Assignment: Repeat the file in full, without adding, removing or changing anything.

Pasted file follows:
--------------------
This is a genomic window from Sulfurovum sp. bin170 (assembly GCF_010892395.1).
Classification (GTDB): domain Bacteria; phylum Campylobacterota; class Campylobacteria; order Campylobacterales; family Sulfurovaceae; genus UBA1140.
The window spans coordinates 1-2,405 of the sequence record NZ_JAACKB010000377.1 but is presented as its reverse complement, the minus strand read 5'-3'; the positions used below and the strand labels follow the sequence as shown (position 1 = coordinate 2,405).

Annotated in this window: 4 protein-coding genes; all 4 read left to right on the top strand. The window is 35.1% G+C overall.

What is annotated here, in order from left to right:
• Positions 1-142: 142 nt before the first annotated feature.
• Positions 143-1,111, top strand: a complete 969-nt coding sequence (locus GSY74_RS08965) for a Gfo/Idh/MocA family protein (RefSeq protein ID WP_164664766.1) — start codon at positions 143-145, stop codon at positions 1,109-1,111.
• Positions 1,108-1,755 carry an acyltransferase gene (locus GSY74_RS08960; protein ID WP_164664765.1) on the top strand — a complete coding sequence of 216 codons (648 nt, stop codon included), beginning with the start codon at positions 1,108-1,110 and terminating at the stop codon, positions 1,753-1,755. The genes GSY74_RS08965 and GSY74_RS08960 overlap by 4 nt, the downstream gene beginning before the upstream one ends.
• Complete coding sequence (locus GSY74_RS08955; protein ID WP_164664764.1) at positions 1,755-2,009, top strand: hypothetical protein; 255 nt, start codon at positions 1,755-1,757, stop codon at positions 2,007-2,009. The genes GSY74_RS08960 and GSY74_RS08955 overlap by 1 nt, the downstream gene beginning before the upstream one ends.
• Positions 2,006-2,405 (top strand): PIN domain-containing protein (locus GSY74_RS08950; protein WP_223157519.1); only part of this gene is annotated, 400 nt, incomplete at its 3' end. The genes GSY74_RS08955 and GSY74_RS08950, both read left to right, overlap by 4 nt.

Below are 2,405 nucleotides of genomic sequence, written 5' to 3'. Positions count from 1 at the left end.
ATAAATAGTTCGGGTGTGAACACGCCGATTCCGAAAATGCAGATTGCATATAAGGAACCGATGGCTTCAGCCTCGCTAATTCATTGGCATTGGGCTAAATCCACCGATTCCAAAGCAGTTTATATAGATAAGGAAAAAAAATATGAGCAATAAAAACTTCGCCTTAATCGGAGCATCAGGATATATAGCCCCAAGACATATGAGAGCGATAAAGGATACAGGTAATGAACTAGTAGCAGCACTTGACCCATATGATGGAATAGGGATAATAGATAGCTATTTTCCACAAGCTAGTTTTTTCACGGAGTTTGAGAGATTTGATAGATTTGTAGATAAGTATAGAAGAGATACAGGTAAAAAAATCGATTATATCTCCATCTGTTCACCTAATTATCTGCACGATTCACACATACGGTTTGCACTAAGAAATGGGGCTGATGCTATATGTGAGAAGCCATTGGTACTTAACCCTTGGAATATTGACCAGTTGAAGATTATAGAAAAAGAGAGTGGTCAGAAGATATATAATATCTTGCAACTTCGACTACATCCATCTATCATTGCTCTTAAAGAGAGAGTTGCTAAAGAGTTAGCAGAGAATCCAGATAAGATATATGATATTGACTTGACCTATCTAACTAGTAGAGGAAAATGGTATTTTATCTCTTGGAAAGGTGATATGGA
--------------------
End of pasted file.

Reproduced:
This is a genomic window from Sulfurovum sp. bin170 (assembly GCF_010892395.1).
Classification (GTDB): domain Bacteria; phylum Campylobacterota; class Campylobacteria; order Campylobacterales; family Sulfurovaceae; genus UBA1140.
The window spans coordinates 1-2,405 of the sequence record NZ_JAACKB010000377.1 but is presented as its reverse complement, the minus strand read 5'-3'; the positions used below and the strand labels follow the sequence as shown (position 1 = coordinate 2,405).

Annotated in this window: 4 protein-coding genes; all 4 read left to right on the top strand. The window is 35.1% G+C overall.

What is annotated here, in order from left to right:
• Positions 1-142: 142 nt before the first annotated feature.
• Positions 143-1,111, top strand: a complete 969-nt coding sequence (locus GSY74_RS08965) for a Gfo/Idh/MocA family protein (RefSeq protein ID WP_164664766.1) — start codon at positions 143-145, stop codon at positions 1,109-1,111.
• Positions 1,108-1,755 carry an acyltransferase gene (locus GSY74_RS08960; protein ID WP_164664765.1) on the top strand — a complete coding sequence of 216 codons (648 nt, stop codon included), beginning with the start codon at positions 1,108-1,110 and terminating at the stop codon, positions 1,753-1,755. The genes GSY74_RS08965 and GSY74_RS08960 overlap by 4 nt, the downstream gene beginning before the upstream one ends.
• Complete coding sequence (locus GSY74_RS08955; protein ID WP_164664764.1) at positions 1,755-2,009, top strand: hypothetical protein; 255 nt, start codon at positions 1,755-1,757, stop codon at positions 2,007-2,009. The genes GSY74_RS08960 and GSY74_RS08955 overlap by 1 nt, the downstream gene beginning before the upstream one ends.
• Positions 2,006-2,405 (top strand): PIN domain-containing protein (locus GSY74_RS08950; protein WP_223157519.1); only part of this gene is annotated, 400 nt, incomplete at its 3' end. The genes GSY74_RS08955 and GSY74_RS08950, both read left to right, overlap by 4 nt.

Below are 2,405 nucleotides of genomic sequence, written 5' to 3'. Positions count from 1 at the left end.
ATAAATAGTTCGGGTGTGAACACGCCGATTCCGAAAATGCAGATTGCATATAAGGAACCGATGGCTTCAGCCTCGCTAATTCATTGGCATTGGGCTAAATCCACCGATTCCAAAGCAGTTTATATAGATAAGGAAAAAAAATATGAGCAATAAAAACTTCGCCTTAATCGGAGCATCAGGATATATAGCCCCAAGACATATGAGAGCGATAAAGGATACAGGTAATGAACTAGTAGCAGCACTTGACCCATATGATGGAATAGGGATAATAGATAGCTATTTTCCACAAGCTAGTTTTTTCACGGAGTTTGAGAGATTTGATAGATTTGTAGATAAGTATAGAAGAGATACAGGTAAAAAAATCGATTATATCTCCATCTGTTCACCTAATTATCTGCACGATTCACACATACGGTTTGCACTAAGAAATGGGGCTGATGCTATATGTGAGAAGCCATTGGTACTTAACCCTTGGAATATTGACCAGTTGAAGATTATAGAAAAAGAGAGTGGTCAGAAGATATATAATATCTTGCAACTTCGACTACATCCATCTATCATTGCTCTTAAAGAGAGAGTTGCTAAAGAGTTAGCAGAGAATCCAGATAAGATATATGATATTGACTTGACCTATCTAACTAGTAGAGGAAAATGGTATTTTATCTCTTGGAAAGGTGATATGGA